Clinical Focus


  • Anesthesia

Academic Appointments


Honors & Awards


  • Resident of the Year, Stanford Department of Anesthesiology (2015-2016)
  • Senior Resident Teaching Scholar, Stanford Department of Anesthesiology (2015-2016)
  • Teaching and Mentoring Academy Innovation Grants, Stanford School of Medicine (2016)
  • Stanford Society of Physician Scholars Research Grant, Stanford School of Medicine (2015)
  • Resident Quality Improvement Recognition Program: Second Place Award, Anesthesia Patient Safety Foundation (2015)
  • Peer Support and Resiliency in Medicine (PRIME) Scholarship, Stanford Department of Anesthesiology (2014)
  • Humanism and Excellence in Teaching Award, Arnold P. Gold Foundation (2014)

Professional Education


  • Fellowship, Stanford University Hospital, Medical Education and Simulation
  • Fellowship, Stanford University Hospital, Research
  • Residency:Stanford University Hospital - Anesthesia Dept (2016) CA
  • Internship:Stanford University GME (2013) CA
  • Medical Education:Stony Brook School of Medicine (2012) NY

Stanford Advisors


All Publications


  • A PIECE OF MY MIND. Meeting the Organ Donor. JAMA Wen, L. 2016; 315 (11): 1111-1112

    View details for DOI 10.1001/jama.2015.18357

    View details for PubMedID 26978203

  • The impact of breastfeeding on postpartum pain after vaginal and cesarean delivery. Journal of clinical anesthesia Wen, L., Hilton, G., Carvalho, B. 2015; 27 (1): 33-38

    Abstract

    Oxytocin may play a role in pain modulation. The analgesic effects of breastfeeding with its associated endogenous oxytocin release have not been well investigated. To determine the impact of breastfeeding on incisional, perineal, and cramping pain after cesarean and vaginal delivery.Institutional review board-approved prospective observational study.Labor and delivery and maternity wards.Healthy (American Society of Anesthesiology physical statuses 1 and 2) multiparous women who had cesarean (n = 40) and vaginal (n = 43) deliveries of singleton term infants and who were breastfeeding were enrolled.Women completed diaries to record incisional, perineal, or cramping pain scores 5 minutes before, during, and 5 minutes after breastfeeding.Demographic, obstetric, and neonatal variables, as well as analgesic use, were recorded.There was no difference in incisional pain before, during, and after breastfeeding in women post-cesarean delivery. Cramping pain was significantly increased during, as compared with before or after breastfeeding in both the vaginal (P < .001) and cesarean (P < .001) delivery cohorts.There was no analgesic effect on incisional pain during breastfeeding, indicating that endogenous oxytocin associated with breastfeeding may not play a significant role in postpartum cesarean wound pain modulation. Breastfeeding increased cramping pain after vaginal and cesarean delivery. The increase in cramping pain is most likely due to the breastfeeding-associated oxytocin surge increasing uterine tone.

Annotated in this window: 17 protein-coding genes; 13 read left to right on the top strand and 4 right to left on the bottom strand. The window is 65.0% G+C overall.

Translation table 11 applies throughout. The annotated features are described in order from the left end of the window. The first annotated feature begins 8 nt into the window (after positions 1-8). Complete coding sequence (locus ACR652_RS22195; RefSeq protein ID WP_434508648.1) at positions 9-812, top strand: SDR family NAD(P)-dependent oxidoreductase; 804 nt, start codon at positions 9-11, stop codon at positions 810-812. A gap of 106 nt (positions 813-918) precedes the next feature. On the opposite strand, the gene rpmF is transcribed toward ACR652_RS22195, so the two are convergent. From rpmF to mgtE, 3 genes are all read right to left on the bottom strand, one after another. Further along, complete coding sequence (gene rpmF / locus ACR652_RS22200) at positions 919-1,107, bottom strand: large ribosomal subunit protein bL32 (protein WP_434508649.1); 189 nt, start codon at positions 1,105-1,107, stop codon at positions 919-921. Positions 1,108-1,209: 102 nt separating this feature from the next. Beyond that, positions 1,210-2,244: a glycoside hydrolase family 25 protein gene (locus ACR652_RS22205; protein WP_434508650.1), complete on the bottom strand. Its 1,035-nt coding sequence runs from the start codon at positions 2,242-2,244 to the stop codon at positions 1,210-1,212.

View details for DOI 10.1016/j.jclinane.2014.06.010

    View details for PubMedID 25468582

  • Value of expert systems, quick reference guides and other cognitive aids CURRENT OPINION IN ANESTHESIOLOGY Wen, L. Y., Howard, S. K. 2014; 27 (6): 643-648
  • Prospective longitudinal cohort questionnaire assessment of labouring women's preference both pre- and post-delivery for either reduced pain intensity for a longer duration or greater pain intensity for a shorter duration. British journal of anaesthesia Carvalho, B., Hilton, G., Wen, L., Weiniger, C. F. 2014; 113 (3): 468-473

    Abstract

    Assessments of labour pain focus on pain intensity, not on duration. We aimed to assess the importance labouring women apply to pain intensity and duration before labour and post-delivery.Forty healthy women scheduled for labour induction were enrolled in this institutional review board-approved, prospective cohort study. Participants completed a pain preference questionnaire before active labour and within 24-h of delivery. The questionnaire consisted of seven stem questions that evaluated preference for pain intensity or duration. The pain preference ratio was determined by dividing the percentage of women who preferred reduced pain intensity for longer duration by that of those who preferred greater pain intensity for shorter duration (estimate of the odds). The overall hypothetical pain burden was determined by multiplying intensity by time. All questions presented the same overall hypothetical pain burden.Pain preference questionnaire scores demonstrated preference for low intensity pain for a longer duration rather than higher intensity for a shorter duration, both pre-labour (P<0.001) and post-delivery (P<0.001): the null median imputed as 3 of 6 (i.e. no preference for pain intensity over pain duration). This preference for pain duration over intensity was greater post-delivery compared with before labour (P=0.03). There was a significant correlation (r=0.83; P=0.04) between the pain preference ratio vs overall hypothetical pain burden before labour but not after delivery (r=0.28; P=0.59).In this preliminary labour assessment, women preferred lower pain intensity at the cost of longer pain duration. This suggests that pain intensity is the primary driver of hypothetical pain burden-a preference reinforced post-delivery.

    View details for DOI 10.1093/bja/aeu149

    View details for PubMedID 24907280